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You forgot your toothbrush. Again. And while it’s easy enough to call the front desk for a replacement, you’re wrapped in a towel, your hair’s dripping wet, and you don’t have a spare dollar bill for a tip.
 
Send a quick text to a special number and enter CLEO, a three-foot, 90-pound robot who, within a few minutes, will arrive at your door with no judgments, no expectations, and no understanding of even how to spend a tip.
 
Rolling butlers like CLEO have become the hottest new hotel amenities, delivering towels, tea, newspapers, and anything else that fits in their one-cubic-foot compartments. 
 
Some of them even tell jokes to approximate a human interaction. ("Why was the robot mad? Because someone kept pushing his buttons!") And if you punch in a five star-rating on their tablet forehead, they beep, burp and twirl, just like their Star Wars brethren.
 
Chicago’s Hotel EMC2, part of Marriott’s Autograph Collection, introduced CLEO and LEO at its ribbon-cutting ceremony in May 2017. Using 3-D cameras, sensors, and wi-fi, the hard-working twins work the hotel’s 22 floors 24 hours a day. They’ve yet to receive a complaint. 
  
“Robots are really hot right now,” says Lauren Schechtman, VP of marketing and sales at Savioke, a Silicon Valley-based robotics company that has designed robots for more than 75 hotels. “They’ve previously worked in factories and in back rooms, but in the last decade, the operating system has changed so its easier for robots to work among people.”
 
Here’s where to find them right now: 
 
Silicon Valley, not surprisingly, was the first U.S. hotel destination to debut a robot butler, in 2014. Botlr, as it's called, hangs out at its charging station near the front desk when it is not working. According to Teresa Soliz, the front desk manager, it's popular and only messes up occasionally. 
 
“Sometimes, when he gets too many calls, he gets overloaded and starts spinning around in circles,” she said. “And once, even though they’re programmed to stop at the door, he followed a little boy right into the room.”
 
Rather than being written up or reprimanded, Botlr is simply switched off and rebooted.  
   
Renaissance Las Vegas

This Vegas hotel has two rolling bell hops named Elvis and Priscilla. A hotel map, programmed into both, enables these trusty robots to navigate elevators, find the appropriate room and, since they have no arms and can’t knock, “robo call” the guest when they arrive with the requested chocolate or balloons or fresh bar of soap.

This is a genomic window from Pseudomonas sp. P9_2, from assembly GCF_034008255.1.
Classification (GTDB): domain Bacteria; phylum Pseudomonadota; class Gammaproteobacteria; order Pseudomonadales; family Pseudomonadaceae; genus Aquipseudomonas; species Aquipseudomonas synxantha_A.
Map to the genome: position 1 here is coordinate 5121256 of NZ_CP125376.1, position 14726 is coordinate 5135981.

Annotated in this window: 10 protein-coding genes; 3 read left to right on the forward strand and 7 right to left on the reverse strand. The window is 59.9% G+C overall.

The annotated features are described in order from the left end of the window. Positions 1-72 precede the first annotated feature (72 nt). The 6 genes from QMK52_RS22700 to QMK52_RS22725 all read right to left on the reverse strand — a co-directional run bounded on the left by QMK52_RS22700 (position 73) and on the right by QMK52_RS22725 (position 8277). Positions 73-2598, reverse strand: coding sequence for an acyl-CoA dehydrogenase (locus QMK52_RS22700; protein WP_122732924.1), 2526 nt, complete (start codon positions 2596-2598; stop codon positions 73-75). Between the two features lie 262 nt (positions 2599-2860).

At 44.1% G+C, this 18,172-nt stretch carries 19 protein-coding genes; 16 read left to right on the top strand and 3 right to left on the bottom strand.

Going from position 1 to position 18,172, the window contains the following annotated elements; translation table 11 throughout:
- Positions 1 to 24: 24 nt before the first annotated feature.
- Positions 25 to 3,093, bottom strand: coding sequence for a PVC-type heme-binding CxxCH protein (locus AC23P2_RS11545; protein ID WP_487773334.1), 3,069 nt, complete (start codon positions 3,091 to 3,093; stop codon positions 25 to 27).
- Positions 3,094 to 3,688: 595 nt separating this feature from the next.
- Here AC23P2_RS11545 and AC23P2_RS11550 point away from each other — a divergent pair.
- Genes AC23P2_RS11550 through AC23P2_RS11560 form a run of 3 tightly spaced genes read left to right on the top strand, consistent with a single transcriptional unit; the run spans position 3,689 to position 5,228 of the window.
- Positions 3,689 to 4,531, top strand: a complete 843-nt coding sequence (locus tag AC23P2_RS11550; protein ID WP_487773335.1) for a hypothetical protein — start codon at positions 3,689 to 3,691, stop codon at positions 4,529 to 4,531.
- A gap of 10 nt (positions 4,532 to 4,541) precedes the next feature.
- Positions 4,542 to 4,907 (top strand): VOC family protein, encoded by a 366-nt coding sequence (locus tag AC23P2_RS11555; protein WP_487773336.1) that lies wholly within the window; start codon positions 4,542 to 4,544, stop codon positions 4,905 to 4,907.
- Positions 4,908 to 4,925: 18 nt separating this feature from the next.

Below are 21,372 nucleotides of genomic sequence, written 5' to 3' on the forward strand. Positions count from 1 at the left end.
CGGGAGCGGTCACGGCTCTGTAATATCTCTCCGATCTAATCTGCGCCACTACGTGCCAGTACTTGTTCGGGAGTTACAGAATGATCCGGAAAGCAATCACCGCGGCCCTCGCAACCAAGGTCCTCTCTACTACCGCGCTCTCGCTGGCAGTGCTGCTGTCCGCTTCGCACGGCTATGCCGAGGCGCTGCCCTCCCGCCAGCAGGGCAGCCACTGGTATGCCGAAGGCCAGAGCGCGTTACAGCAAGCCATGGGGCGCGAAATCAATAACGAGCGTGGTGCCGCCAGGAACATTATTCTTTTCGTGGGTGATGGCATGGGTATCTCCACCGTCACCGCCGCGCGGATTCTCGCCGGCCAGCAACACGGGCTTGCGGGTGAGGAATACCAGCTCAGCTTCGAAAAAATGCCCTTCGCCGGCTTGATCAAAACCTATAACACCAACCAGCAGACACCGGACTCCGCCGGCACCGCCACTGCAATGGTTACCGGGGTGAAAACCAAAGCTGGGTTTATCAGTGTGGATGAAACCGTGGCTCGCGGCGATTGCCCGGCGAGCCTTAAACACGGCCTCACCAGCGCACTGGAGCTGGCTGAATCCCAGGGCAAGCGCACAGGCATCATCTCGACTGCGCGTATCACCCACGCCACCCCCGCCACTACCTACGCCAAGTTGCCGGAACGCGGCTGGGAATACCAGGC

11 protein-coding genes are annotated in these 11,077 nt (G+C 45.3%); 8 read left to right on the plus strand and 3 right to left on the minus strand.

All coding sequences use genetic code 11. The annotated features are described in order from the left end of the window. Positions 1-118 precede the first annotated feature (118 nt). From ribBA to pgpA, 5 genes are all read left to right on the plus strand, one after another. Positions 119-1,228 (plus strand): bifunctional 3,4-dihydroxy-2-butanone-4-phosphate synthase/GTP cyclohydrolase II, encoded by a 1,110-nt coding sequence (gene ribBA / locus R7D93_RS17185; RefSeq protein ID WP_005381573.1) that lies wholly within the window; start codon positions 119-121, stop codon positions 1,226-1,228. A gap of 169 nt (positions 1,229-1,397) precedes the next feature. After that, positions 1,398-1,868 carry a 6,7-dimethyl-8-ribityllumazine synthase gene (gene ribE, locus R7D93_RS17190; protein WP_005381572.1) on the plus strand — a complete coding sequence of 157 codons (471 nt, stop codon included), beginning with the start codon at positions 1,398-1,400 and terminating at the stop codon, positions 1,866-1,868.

LAX’s Residence Inn

Wally’s gig, like his fellow robots, is mainly to perform room service duties, and he’s efficient except when a misplaced tray or cart blocks his path. And then there was that time, a guest dumped a load of wet towels in his compartment and it shorted him out. In those cases, he relies on a monitoring center in Pennsylvania that picks up his distress signal and sets him back on his way. Although Wally has remained mum, his babysitters insist his most exciting job was delivering an engagement ring to a very surprised bride-to-be.
 
Royal Sonesta Boston

Named Phil, after the character in ABC's Modern Family, the robot at Royal Sonesta Boston is basically a tablet on a self-balancing base. Phil gives site tours and recently filled in for a meeting planner who couldn’t make the flight to Boston, allowing him to virtually visit the hotel, see through its wide-angle lens, remotely control its movements, and communicate via the screen. 
 
Sheraton Los Angeles San Gabriel

Eight robots man the floors at this new hotel in San Gabriel. After a Facebook naming contest, the Tug robots (Tre, Darsha, Rich, Gabriel, Coco, Zoey, Ryden, and Robbie) began carting luggage, delivering room service, and picking up dirty linens. Fred Kokash, the hotel's director of sales and marketing, says that even though the Aethon robots are more versatile, they haven’t replaced a single human job. “It just gives the bellmen more time to interact with guests and the housemen more time to clean carpets,” he says.  
 
Henn Na, Nagasaki, Japan

This 72-room hotel is manned almost entirely by robots. Henn Na means “weird hotel,” and perhaps because it’s affiliated with an amusement park, Huis Ten Bosch, its 10 “employees” are 'bots, from the front desk receptionist (she’s a vicious English-speaking dinosaur) to the porter to the tulip-shaped in-room concierge. Hotel president Hideo Sawada, who touts the labor savings, admits that his robots still can’t make beds.